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Old 09-29-2011, 09:45 PM   #49
Allen Beebe
Location: Portland, OR
Join Date: Mar 2007
Posts: 532
Re: Aiki Ken and Ken justu

Well now, Aiki Principles aside, this brings up a very good point. When I was taught Ken by my Aikido teacher there was no mincing about. It was clear what was going down. The Ken cut down a man . . . period. As we trained and got better it was clear what was going on as well, a man got better at enabling the Ken to cut down a man . . . period. It was technically true, pure, efficient and beautiful. At the same time it was cold, heartless, merciless and raw. The human implication was clear. And with this sincere practice one realized the very real implications for all involved, the likelihood of death for either parties and the reality of psychological trauma for both parties and their survivors. One was not excused to create some romantic fantasy about what was happening. What was happening was ugly and would have lasting implications far beyond the comprehension of participants. Here, paradoxically, is the redemptive value of such practice. At some point one must either, a) realistically face the consequences of one's decisions and actions and accept them as unavoidably necessary to achieve some purpose deemed higher or more important than the consequences of what would inevitably take place, or to avoid an even greater disaster (this requires courage to do in actuality, not a gung-ho "they told me to" attitude or blissful ignorance) or, b) work tirelessly to "win without fighting" by creating the circumstances such that such an eventuality is avoided in the first place without compromising the "greater good," or c) face the fact that one is a coward and chooses to bury their head in fantasy, ignorance and/or delusion and simply choose to pretend to be ignorant of the consequences of such a choice.

How delusional is it to swing a stick pretending it is a sword, bringing it into "play" against another human, and pretend in doing so one is practicing the "Art of Peace?" Following that logic it seems reasonable to give our children nuclear detonator keys, have them practice releasing warheads to incinerate millions, and call THAT the Art of Peace, thinking that the "blending of the key with the lock" would somehow instill in them a sense of harmony.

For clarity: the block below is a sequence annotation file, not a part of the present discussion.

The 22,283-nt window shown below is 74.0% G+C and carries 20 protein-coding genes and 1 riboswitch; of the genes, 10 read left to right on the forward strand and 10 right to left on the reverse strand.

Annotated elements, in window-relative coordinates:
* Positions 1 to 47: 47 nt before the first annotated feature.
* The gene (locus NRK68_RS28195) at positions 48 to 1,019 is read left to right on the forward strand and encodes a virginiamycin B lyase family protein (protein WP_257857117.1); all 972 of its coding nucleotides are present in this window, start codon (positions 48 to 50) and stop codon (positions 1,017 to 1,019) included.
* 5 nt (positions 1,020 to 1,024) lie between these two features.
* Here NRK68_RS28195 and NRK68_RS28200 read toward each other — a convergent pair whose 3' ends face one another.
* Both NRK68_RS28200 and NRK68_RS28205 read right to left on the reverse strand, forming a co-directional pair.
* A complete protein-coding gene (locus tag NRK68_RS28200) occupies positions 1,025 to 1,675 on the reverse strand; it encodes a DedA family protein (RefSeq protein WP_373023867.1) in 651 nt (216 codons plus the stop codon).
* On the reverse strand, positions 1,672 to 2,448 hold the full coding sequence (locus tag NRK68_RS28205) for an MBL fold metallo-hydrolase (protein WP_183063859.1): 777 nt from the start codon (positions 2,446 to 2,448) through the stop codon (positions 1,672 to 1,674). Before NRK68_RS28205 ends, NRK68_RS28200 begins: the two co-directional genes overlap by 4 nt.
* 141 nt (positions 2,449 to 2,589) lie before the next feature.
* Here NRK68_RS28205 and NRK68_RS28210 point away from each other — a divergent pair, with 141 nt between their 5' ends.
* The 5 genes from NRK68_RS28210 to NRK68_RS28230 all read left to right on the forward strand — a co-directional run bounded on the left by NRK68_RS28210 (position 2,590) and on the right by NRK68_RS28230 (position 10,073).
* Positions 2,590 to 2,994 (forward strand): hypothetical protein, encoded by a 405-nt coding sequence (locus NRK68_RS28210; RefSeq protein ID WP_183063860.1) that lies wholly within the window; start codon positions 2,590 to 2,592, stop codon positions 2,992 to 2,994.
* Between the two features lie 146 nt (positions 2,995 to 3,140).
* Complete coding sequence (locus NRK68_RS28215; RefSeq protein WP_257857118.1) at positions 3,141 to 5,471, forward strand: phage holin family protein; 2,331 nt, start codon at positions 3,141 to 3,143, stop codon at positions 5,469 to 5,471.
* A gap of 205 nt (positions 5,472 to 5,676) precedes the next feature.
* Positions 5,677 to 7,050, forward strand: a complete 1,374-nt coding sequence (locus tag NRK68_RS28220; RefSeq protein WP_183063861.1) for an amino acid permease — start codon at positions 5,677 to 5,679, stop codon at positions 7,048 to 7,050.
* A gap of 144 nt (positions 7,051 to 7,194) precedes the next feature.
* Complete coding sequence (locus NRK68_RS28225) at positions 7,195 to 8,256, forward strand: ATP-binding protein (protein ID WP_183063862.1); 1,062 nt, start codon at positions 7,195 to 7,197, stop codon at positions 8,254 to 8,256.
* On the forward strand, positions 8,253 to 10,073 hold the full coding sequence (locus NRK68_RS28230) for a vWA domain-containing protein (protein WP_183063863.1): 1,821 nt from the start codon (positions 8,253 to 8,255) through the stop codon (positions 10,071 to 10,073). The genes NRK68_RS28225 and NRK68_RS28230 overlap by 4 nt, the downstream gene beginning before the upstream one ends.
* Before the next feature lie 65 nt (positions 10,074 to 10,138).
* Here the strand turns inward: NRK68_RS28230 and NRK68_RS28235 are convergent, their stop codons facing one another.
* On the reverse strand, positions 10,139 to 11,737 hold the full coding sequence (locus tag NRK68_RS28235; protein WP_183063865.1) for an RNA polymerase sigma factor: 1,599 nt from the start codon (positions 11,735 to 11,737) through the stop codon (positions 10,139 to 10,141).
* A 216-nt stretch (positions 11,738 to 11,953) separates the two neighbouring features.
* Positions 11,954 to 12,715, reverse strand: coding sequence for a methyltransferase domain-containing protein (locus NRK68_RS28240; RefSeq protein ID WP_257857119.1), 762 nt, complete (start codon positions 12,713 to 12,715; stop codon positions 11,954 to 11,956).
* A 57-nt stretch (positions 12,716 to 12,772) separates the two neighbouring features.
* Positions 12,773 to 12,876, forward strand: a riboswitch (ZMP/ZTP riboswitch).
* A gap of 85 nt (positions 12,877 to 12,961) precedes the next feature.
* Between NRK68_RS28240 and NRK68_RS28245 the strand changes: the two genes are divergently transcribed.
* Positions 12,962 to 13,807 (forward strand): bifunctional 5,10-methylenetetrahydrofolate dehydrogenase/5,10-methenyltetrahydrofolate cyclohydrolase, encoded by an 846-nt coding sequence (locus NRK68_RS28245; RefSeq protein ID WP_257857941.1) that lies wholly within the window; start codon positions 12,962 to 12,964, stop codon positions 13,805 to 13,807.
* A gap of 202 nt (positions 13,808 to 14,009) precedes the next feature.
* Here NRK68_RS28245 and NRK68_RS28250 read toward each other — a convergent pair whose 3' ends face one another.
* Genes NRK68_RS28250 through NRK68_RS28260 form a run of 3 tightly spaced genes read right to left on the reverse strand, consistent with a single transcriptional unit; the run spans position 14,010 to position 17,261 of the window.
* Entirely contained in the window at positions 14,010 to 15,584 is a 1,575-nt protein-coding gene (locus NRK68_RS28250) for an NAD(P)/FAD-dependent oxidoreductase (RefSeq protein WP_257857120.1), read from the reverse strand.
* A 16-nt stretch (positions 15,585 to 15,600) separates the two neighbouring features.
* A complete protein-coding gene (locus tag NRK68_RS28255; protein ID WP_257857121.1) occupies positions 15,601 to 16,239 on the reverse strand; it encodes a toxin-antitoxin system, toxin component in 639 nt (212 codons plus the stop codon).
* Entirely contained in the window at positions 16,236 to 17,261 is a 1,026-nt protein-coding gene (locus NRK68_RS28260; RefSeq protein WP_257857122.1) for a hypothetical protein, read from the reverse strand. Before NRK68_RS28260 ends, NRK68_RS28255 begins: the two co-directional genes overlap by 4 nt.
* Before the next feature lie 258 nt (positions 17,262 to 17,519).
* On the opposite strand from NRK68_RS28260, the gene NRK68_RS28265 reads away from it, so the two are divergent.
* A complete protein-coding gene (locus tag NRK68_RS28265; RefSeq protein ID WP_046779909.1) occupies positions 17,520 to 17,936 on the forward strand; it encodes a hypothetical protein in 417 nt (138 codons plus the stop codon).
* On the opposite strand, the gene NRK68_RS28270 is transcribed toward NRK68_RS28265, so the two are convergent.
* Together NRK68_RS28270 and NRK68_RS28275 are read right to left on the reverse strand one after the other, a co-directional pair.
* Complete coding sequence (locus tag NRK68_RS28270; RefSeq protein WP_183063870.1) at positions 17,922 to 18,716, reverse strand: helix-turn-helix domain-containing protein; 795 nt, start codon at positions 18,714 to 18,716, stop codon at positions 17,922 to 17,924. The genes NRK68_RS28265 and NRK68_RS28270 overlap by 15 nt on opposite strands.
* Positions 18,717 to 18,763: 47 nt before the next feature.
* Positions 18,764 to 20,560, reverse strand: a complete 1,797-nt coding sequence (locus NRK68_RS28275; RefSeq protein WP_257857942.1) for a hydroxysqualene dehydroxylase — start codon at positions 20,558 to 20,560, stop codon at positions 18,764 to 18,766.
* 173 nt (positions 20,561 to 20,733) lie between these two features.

No! I think it is important to bravely face the consequences of our individual and collective decisions. Preferably it would be important to do this BEFORE actions are taken so that actions are taken in a thoughtful manner, but certainly it is important to do so after they are . . . or we are destined to plow into the now ignorantly and irresponsibly.

O sensei called for courage and valor along with truth, goodness and beauty. I believe he knew that courage and valor are essential qualities necessary for those that pursue the truth, goodness and beauty that are the qualities of peace.


Cliff Judge wrote: View Post
So true! Very good point.

I haven't been training in koryu for long enough to understand how it interacts with my Aikido training. I may be remiss in generalizing to all koryu training the things i experience at the beginner level in mine.

However, there is something really fascinating about how you start training koryu and its like "today's topic: how to cut a man open and watch him die."

None of this "we're going to become one with our partner and end the conflict without fighting," or "let's develop martially effective technique that aligns the heavens and the earth." These are the kind of ideas that attracted me to Aikido in the first place, and I am committed to them, but the thing is, they are daunting. I am not sure i am going to ever really know how to do these things, see the forest for the trees, recognize that I am touching an elephant, etc.

But with koryu, you find a good teacher and trust the process. You don't start out picking up a piece of wood, being told that you are supposed to consider it to be a live blade, and now you are going to work out how to win without fighting. it starts with learning how to walk up to somebody and end his life. After awhile you learn how to end conflicts before they start etc but that's where they all seem to begin.

Should we approach aikiken training with this spirit at the beginning? I think the answer should be yes, but some people can't handle it. Their eyes get real big and you can see them going "perhaps I should change my schedule so I can stay late at the dojo on open mat night instead of weapons night."

~ Allen Beebe
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